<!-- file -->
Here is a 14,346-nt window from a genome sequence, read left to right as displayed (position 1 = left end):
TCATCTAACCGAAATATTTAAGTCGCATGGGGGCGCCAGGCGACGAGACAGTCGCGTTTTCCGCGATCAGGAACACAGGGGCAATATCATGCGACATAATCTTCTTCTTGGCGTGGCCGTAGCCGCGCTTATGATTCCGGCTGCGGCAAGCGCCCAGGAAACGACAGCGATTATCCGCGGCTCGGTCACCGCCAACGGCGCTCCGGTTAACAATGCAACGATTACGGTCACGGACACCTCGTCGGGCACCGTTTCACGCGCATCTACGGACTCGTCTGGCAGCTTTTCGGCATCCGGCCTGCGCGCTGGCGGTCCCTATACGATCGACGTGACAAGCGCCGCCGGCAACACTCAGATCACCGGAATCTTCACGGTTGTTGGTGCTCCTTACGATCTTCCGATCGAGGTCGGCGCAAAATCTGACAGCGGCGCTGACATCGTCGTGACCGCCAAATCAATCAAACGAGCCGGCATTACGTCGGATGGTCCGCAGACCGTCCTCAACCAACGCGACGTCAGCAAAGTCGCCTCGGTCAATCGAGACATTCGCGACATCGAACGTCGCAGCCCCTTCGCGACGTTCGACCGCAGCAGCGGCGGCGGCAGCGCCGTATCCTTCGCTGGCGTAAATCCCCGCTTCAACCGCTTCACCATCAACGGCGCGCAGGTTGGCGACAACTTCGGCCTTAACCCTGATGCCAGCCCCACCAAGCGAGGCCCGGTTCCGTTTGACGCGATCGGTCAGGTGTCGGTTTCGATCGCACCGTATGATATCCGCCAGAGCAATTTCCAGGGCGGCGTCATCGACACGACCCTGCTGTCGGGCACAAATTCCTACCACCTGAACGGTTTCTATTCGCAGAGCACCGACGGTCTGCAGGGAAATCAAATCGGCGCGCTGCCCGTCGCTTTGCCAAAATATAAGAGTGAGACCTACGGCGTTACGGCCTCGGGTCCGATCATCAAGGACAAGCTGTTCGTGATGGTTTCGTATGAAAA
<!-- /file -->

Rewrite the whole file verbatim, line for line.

Here is a 14,346-nt window from a genome sequence, read left to right as displayed (position 1 = left end):
TCATCTAACCGAAATATTTAAGTCGCATGGGGGCGCCAGGCGACGAGACAGTCGCGTTTTCCGCGATCAGGAACACAGGGGCAATATCATGCGACATAATCTTCTTCTTGGCGTGGCCGTAGCCGCGCTTATGATTCCGGCTGCGGCAAGCGCCCAGGAAACGACAGCGATTATCCGCGGCTCGGTCACCGCCAACGGCGCTCCGGTTAACAATGCAACGATTACGGTCACGGACACCTCGTCGGGCACCGTTTCACGCGCATCTACGGACTCGTCTGGCAGCTTTTCGGCATCCGGCCTGCGCGCTGGCGGTCCCTATACGATCGACGTGACAAGCGCCGCCGGCAACACTCAGATCACCGGAATCTTCACGGTTGTTGGTGCTCCTTACGATCTTCCGATCGAGGTCGGCGCAAAATCTGACAGCGGCGCTGACATCGTCGTGACCGCCAAATCAATCAAACGAGCCGGCATTACGTCGGATGGTCCGCAGACCGTCCTCAACCAACGCGACGTCAGCAAAGTCGCCTCGGTCAATCGAGACATTCGCGACATCGAACGTCGCAGCCCCTTCGCGACGTTCGACCGCAGCAGCGGCGGCGGCAGCGCCGTATCCTTCGCTGGCGTAAATCCCCGCTTCAACCGCTTCACCATCAACGGCGCGCAGGTTGGCGACAACTTCGGCCTTAACCCTGATGCCAGCCCCACCAAGCGAGGCCCGGTTCCGTTTGACGCGATCGGTCAGGTGTCGGTTTCGATCGCACCGTATGATATCCGCCAGAGCAATTTCCAGGGCGGCGTCATCGACACGACCCTGCTGTCGGGCACAAATTCCTACCACCTGAACGGTTTCTATTCGCAGAGCACCGACGGTCTGCAGGGAAATCAAATCGGCGCGCTGCCCGTCGCTTTGCCAAAATATAAGAGTGAGACCTACGGCGTTACGGCCTCGGGTCCGATCATCAAGGACAAGCTGTTCGTGATGGTTTCGTATGAAAA